Mist swirls through soaring Monterey pine trees, threatening to envelop the gated enclosure below. A steep embankment protects a community garden from the wind and fog, offering sanctuary to hundreds of species of plants that have pushed roots and shoots past crumbling concrete to reclaim a small parcel of land in one of the most densely populated cities in the country.
Erick Campbell, caretaker of the garden, smiled impishly and attacked a slab of concrete with a pickax. Beads of sweat dotted his forehead. “Daly City,” he said between swings, “is the worst. There’s no urban canopy, something like 3.9 percent.”
An urban tree canopy is the layer of leaves, stems, and branches that cover the ground. It averages around 27 percent for US cities. Daly City is an extreme outlier. It’s “an impervious concrete jungle,” as Project Green Space puts it.
Campbell pointed to the ground, where the rich sediment, a combination of 20 years of decaying vegetation and protective mulch, has created a thriving habitat for seedlings and saplings to grow.
“It’s made its transition from concrete back to earth,” Campbell observed. “Kind of silly to think they just want to put it back to concrete, you know?”
The garden sits on land owned by Jefferson Union High School District, which plans to build a 14-story apartment tower directly on it. The construction is part of a larger development venture — known as the Serramonte Del Rey project — that will bring 1,113 units of housing, retail, and recreational space to Daly City.
The SDR project would be an economic windfall for the school district. Leasing 22 acres of surplus land to developers, primarily for market-rate housing, would generate millions of dollars for its high schools. Supporters say it also will help ease the housing crisis in the Bay Area.
But the development comes at a cost. Critics contend it is a land grab that privatizes public assets. They also fault the design of the project, which is not transit-oriented. Lastly, and perhaps most contentiously, they oppose the plan to relocate Daly City’s only community garden.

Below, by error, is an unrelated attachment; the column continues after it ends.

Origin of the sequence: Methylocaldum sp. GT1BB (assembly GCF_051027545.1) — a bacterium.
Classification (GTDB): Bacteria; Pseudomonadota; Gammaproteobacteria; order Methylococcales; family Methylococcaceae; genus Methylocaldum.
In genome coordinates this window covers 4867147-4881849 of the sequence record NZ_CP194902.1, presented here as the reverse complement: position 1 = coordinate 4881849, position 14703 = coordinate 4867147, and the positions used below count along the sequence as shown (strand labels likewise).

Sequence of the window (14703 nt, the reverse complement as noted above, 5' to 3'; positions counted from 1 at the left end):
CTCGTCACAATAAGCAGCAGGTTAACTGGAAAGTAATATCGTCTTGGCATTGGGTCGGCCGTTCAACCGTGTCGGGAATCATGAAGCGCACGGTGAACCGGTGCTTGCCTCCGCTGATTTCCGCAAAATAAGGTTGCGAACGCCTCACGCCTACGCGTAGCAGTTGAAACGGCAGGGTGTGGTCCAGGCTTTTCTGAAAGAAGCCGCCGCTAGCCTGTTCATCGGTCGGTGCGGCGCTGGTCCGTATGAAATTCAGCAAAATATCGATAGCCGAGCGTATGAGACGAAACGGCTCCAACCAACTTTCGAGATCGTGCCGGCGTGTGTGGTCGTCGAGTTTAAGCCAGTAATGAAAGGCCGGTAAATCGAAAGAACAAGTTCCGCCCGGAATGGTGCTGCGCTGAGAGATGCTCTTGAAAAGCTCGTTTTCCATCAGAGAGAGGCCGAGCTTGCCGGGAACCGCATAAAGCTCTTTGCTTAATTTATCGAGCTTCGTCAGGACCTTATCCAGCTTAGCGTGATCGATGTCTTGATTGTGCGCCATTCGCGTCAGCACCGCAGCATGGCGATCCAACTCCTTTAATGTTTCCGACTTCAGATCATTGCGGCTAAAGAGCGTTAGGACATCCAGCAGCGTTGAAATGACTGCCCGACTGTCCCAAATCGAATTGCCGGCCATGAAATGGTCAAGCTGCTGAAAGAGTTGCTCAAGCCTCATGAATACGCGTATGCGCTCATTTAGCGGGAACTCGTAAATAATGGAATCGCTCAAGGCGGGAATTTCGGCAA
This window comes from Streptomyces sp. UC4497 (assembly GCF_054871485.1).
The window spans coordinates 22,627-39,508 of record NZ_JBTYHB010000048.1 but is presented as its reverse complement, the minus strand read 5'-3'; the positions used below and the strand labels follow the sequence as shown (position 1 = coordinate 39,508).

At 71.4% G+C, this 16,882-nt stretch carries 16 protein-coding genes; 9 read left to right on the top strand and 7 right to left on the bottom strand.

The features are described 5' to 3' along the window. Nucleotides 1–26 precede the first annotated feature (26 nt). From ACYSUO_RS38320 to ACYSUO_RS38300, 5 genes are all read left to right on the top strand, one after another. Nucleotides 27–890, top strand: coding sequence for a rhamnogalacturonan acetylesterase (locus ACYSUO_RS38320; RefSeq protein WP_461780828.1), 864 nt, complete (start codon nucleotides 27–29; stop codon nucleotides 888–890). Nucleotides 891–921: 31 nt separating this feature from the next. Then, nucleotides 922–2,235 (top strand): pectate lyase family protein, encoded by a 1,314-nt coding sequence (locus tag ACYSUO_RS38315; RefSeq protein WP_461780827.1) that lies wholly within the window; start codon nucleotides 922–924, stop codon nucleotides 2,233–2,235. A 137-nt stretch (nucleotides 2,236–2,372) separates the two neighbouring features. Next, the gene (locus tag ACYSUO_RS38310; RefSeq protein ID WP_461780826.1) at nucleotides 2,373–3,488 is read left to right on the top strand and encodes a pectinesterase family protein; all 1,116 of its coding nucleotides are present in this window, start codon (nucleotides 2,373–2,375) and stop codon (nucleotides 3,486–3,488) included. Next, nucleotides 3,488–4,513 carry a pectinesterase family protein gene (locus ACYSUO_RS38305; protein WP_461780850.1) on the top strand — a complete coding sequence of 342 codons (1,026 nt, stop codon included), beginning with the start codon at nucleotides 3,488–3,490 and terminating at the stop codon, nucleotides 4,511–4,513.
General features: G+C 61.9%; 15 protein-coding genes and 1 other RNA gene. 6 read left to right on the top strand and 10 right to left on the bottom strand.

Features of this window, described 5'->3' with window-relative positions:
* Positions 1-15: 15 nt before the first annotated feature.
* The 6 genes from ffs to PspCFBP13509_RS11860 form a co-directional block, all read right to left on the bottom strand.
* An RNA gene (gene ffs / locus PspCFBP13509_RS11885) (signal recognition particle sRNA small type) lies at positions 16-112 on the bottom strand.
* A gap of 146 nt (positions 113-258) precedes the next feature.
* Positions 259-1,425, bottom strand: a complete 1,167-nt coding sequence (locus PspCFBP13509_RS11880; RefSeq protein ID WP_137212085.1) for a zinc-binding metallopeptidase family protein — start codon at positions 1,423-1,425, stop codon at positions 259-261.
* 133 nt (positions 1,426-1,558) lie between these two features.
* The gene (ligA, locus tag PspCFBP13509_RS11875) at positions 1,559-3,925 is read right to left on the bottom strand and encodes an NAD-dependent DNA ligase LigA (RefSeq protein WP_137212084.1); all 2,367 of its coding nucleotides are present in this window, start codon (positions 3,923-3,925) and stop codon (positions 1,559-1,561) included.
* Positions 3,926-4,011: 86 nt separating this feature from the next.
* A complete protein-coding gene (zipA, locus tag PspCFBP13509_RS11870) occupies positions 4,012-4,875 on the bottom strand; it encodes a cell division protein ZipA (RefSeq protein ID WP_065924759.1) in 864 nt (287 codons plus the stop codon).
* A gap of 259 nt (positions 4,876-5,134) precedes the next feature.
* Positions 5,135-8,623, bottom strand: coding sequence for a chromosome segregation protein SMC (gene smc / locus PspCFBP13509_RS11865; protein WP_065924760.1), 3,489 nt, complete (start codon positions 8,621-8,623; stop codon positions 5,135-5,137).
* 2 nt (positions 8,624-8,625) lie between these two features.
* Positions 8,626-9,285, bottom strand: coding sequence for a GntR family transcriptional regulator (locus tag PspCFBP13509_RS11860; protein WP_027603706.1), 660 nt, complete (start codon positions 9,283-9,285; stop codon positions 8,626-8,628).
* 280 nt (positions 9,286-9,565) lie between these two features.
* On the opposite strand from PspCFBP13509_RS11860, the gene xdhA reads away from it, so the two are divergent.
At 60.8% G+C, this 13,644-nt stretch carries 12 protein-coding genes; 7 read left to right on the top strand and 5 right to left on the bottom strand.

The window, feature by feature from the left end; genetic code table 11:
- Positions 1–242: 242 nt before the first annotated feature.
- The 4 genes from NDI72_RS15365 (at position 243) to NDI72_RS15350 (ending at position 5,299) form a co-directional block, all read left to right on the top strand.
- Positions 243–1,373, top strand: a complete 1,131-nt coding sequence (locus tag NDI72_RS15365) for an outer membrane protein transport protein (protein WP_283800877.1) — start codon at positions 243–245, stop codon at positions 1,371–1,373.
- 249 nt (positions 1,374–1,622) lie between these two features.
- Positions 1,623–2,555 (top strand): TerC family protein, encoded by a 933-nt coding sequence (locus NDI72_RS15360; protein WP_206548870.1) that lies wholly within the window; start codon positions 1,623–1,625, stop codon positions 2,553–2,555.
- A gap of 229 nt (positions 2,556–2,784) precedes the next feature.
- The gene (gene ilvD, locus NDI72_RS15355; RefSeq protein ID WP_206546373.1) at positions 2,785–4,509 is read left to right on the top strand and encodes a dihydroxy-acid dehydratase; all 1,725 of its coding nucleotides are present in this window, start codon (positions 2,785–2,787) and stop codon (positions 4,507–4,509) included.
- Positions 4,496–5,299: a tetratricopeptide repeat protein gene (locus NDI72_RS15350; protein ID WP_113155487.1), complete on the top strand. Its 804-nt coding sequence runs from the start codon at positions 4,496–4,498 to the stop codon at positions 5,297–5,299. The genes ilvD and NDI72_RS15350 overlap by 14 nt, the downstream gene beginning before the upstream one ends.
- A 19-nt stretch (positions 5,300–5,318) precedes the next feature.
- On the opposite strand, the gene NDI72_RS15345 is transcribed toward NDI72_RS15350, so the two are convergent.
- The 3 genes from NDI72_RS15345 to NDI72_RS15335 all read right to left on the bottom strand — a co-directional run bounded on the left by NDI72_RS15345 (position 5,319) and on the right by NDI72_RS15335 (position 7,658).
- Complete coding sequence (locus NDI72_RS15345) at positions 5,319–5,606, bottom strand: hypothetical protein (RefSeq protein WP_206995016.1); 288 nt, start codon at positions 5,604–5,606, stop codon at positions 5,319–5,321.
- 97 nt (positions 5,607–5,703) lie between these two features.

From a shuttered school to a sacred space
Hand painted signs hang from fences and planter boxes, urging community support for the garden. “Land Back,” “Sign the Petition,” “Save the Garden!” The petition to keep the garden alive has accumulated more than 3,500 signatures.
It is the work of Debbie Santiago, an elderly Washoe woman who, like Campbell, views the garden as more than just a garden. “I feel the ancestors of the Ramaytush Ohlone when I enter the garden,” she said. “I walk, breathe, and tend the earth with them.”
Santiago first started visiting the garden in 2004. The fruit trees and bushes were small back then, as the garden was in its early stages of land reclamation.
The garden itself emerged from the innovative tinkering of teachers who wanted to expand their instructional activities to outdoor settings. The shuttered Serramonte High School, with its patches of overgrowth, was an ideal site for this experiment.
Since then, the garden has served many student populations, including those with special needs and in adult transition programs. San Mateo County Health spotlighted this unique learning environment in a 2017 newsletter. It described the activities of students from the Serramonte Therapeutic Day School who frequently used the garden as a meditative space.
“Students enjoy visiting during breaks and lunch, hanging out, feeding the chickens, visiting with our cats or just wandering around to see, smell and touch the plants and flowers,” the author wrote.
No one anticipated the controversy the chickens would create a few years later. While community members valued the free rein feel of the garden, insurance agents saw it as a health hazard (somewhat ironically since the health department seemed not to notice). To comply with district regulations, Campbell grudgingly removed the chickens and their coops. He also got rid of the beehives and drained a small stream.
Without notifying the school district, the Day School entered into a Community Garden Partnership Program with San Mateo County. The program focused on educating the public about composting and sustainable gardening and ran for a year between 2018 and 2019.
The district learned about the partnership after it ended and requested the county remove all signage and mention of the garden from its promotional materials. The county complied, but the request came too late. The garden was not just a school garden anymore. It was a community garden supported by San Mateo County’s Office of Sustainability, at least in the public’s mind.